If you are a mom, then you know your child’s pain is only a fraction of what the mom feels, so you can guess how hard this has been for me.  But I explained that sometimes it is hard to be first.  Just like it was hard to be some of the first people who were diagnosed with celiac and went gluten free, it is hard to be the first student to push for your rights against UW.  But the consolation is knowing that you made a difference; the University is very aware of the issue now and they are working to provide safe meals for future students with celiac.  And even though it is hard being first, sometimes knowing you made a difference is as good as it gets.   

 

Are you Considering UW in the Future?

 

If you have a student who is thinking about UW next year, I am honestly not sure they will have taken the necessary steps to provide safe meals by then.  You can rest assured that I will continue to follow up with them and they certainly need to take this seriously because they are “on-notice” now and the next student who is treated this way will have a very strong claim against them.

 

Getting Accommodations at other Colleges

 

I used to think that you should not let your diet limit your college choices.  We have continuously fought to live as much of a “normal” life as possible despite our dietary restrictions.  But after going through this, I may exert some influence on my other daughter to go to one of the gluten free friendly universities

 

If your student is already in college and you find yourself in a situation similar to our experience, be PERSISTENT.  You have certain rights under the ADA but institutions are good at saying “no” and hoping you will just go away.  But don’t give up! Document everything!  Continue working your way up the chain of command.  Be polite but keep pushing until you get some kind of workable accommodation.  And if all else fails, call me!  I will keep pushing for you!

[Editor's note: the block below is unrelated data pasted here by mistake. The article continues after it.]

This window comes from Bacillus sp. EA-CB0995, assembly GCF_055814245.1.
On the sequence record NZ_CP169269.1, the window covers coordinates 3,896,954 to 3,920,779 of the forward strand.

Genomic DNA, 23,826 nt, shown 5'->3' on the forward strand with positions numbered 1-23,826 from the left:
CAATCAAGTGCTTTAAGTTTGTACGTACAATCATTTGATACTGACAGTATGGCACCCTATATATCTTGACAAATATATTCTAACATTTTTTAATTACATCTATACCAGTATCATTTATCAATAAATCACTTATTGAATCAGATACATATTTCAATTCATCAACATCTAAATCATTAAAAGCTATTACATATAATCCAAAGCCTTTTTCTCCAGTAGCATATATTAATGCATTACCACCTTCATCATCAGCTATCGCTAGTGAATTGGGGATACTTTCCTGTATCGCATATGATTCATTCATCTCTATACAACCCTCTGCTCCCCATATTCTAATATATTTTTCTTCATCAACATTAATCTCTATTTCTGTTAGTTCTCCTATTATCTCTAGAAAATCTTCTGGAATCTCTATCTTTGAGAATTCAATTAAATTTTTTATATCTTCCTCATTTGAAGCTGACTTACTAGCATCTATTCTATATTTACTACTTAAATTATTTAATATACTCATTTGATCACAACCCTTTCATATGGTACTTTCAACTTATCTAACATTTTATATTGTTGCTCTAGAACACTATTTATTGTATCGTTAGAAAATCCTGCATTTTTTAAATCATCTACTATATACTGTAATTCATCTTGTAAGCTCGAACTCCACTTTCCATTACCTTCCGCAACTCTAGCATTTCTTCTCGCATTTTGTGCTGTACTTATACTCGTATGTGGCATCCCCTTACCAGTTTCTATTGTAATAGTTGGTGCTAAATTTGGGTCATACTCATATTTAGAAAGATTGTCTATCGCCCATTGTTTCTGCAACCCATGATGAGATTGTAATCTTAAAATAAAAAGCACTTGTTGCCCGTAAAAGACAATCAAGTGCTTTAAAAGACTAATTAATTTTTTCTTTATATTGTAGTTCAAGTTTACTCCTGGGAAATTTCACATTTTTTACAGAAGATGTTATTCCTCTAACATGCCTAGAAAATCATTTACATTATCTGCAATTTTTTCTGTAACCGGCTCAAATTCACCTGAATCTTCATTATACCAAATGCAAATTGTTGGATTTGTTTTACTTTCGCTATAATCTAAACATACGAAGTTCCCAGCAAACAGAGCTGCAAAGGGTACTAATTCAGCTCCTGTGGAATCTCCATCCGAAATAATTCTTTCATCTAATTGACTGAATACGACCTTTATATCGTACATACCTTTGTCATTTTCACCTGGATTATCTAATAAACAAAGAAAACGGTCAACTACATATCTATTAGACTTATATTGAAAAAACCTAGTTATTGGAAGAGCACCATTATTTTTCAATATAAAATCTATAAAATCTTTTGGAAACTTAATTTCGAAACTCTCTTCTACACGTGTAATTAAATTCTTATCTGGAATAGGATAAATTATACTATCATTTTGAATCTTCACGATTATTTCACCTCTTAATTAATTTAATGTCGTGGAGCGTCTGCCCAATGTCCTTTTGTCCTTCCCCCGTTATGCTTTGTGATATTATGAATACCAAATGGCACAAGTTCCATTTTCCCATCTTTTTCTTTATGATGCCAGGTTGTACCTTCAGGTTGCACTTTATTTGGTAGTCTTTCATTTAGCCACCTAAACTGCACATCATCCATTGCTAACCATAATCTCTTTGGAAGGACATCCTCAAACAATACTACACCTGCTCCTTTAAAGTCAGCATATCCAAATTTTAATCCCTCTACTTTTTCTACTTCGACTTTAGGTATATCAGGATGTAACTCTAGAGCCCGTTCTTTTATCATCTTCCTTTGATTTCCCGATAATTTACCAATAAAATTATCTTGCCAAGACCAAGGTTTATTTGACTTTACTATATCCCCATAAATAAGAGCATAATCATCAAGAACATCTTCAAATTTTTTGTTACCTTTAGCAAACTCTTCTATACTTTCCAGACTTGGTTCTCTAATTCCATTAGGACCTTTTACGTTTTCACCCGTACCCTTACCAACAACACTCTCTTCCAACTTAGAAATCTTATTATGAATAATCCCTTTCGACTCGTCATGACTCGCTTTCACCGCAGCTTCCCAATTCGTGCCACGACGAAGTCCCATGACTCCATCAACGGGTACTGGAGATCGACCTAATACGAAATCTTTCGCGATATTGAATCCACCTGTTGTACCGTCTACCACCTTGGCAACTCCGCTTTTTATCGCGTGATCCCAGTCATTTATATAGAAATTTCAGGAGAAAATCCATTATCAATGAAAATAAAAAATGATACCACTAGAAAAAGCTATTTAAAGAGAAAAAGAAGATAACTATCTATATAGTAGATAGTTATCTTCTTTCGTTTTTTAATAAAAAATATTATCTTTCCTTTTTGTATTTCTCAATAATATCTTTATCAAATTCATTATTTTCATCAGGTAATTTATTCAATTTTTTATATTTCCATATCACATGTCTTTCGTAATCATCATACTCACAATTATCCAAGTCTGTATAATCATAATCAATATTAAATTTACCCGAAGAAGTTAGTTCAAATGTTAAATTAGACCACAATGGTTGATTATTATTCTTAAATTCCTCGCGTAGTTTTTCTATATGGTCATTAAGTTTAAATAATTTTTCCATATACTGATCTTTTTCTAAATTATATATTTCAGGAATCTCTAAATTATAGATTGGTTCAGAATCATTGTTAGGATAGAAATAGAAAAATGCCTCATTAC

College_gluten_free.jpg

::Comment

Posted by Joy on
I am Celiac and my husband is a trustee for Samford University in Birmingham, AL.
They have all this in place and have been serving gluten free for years.
The gluten free meals they prepare for me at the meetings are absolutely delicious as well as totally prepared gluten free..
They even have an allergy free separate counter in the beautiful cafeteria. Having these foods separated and safe.
Just letting you add this wonderful university in the south to your list of safe universities for Celiac students!
Posted by Janice on
Thank you for bringing this issue to our attention. We have a junior in high school, and she is just starting to look for colleges - this issue moved to the top of our list! Glad you were able to achieve at least a partial resolution with UW!
Posted by Jeanne on